http://assets-s3.rollingstone.com/assets/images/album_review/a35c26ade218e253290a4daac5ca1586e7314fc0.jpg To Venus And Back

Tori Amos

To Venus And Back

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5 4 0
October 14, 1999

Complicated is a word for Tori Amos; she might even use it to describe herself. Her sixth recording, the double disc To Venus and Back, testifies to just how wide and deep her river runs. The two CDs — Venus Orbiting, an unplanned studio effort that Amos recorded suddenly this summer, and Venus Live, Still Orbiting, a set of thirteen live songs from her recent world tour — are not exactly opposites, but they are far from twins. Venus Orbiting is Amos at her most surreal, dreaming of her past, her pain and her desires in supersaturated musical and lyrical color. The CD's first words, trademark Amos phantasma — "Father, I killed my monkey/I let it out to taste the sweet of spring" — function as its mission statement: Autobiographical as ever, Amos aims to simultaneously uncover her inner history and cloak it in the wildest symbols she can find. Venus' music is equally ornate, flush with technology: mystery-ridden keyboardscapes and sample-and-loop witchery. Amos' stock in trade, her voice and piano, are often mere bit players on Venus. But just when it seems Amos has given herself over to the seductions of electronics, she pulls out a heart stopper: "Josephine," a stunning, regret-strewn Cowboy Junkies-sounding quickie that's just Amos, a drum, a bass and her ivories.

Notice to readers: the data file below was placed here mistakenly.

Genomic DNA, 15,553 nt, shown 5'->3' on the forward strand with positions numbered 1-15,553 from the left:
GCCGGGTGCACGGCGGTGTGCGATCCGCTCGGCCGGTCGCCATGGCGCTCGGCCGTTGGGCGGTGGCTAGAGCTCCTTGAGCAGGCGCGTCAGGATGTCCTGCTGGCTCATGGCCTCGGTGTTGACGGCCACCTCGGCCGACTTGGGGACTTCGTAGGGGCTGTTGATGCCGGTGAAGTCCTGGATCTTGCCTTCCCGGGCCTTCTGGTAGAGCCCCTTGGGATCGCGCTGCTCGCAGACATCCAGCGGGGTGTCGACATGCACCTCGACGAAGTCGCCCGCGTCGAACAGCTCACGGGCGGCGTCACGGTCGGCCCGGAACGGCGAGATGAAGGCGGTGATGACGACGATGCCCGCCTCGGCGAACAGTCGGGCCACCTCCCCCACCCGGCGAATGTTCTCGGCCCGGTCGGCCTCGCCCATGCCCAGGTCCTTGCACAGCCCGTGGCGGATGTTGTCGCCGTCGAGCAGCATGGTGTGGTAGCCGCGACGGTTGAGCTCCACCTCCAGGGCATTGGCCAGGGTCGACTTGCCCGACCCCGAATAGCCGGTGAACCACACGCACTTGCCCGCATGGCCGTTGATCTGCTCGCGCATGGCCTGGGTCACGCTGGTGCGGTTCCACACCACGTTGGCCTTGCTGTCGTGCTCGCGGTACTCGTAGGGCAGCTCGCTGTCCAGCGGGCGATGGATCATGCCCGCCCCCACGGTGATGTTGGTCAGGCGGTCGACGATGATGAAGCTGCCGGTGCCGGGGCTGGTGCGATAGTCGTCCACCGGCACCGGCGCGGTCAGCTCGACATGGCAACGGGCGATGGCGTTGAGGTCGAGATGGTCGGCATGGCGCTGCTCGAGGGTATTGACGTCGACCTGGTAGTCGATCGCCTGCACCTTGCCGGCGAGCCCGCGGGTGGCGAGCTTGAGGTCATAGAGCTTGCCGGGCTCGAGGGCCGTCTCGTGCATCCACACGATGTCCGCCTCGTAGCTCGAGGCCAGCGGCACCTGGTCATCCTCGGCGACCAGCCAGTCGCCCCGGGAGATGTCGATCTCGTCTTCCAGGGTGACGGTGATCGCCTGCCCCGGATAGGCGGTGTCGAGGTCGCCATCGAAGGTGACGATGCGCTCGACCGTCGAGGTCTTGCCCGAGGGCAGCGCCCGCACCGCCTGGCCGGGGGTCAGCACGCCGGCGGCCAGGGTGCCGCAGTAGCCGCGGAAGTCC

Perhaps for balance, or simply for the sake of completeness, Venus Live, Still Orbiting spotlights Amos' more acoustic material, most of it performed with her crackerjack touring band. It's Amos' first live recording, long overdue, and it works equally well as a greatest-hits collection. Crowd faves like "Cornflake Girl," "Waitress" and "Cooling" — which has never before surfaced on an album — make showstopping appearances. With To Venus and Back, Amos pays herself the ultimate compliment: She's good and complicated.

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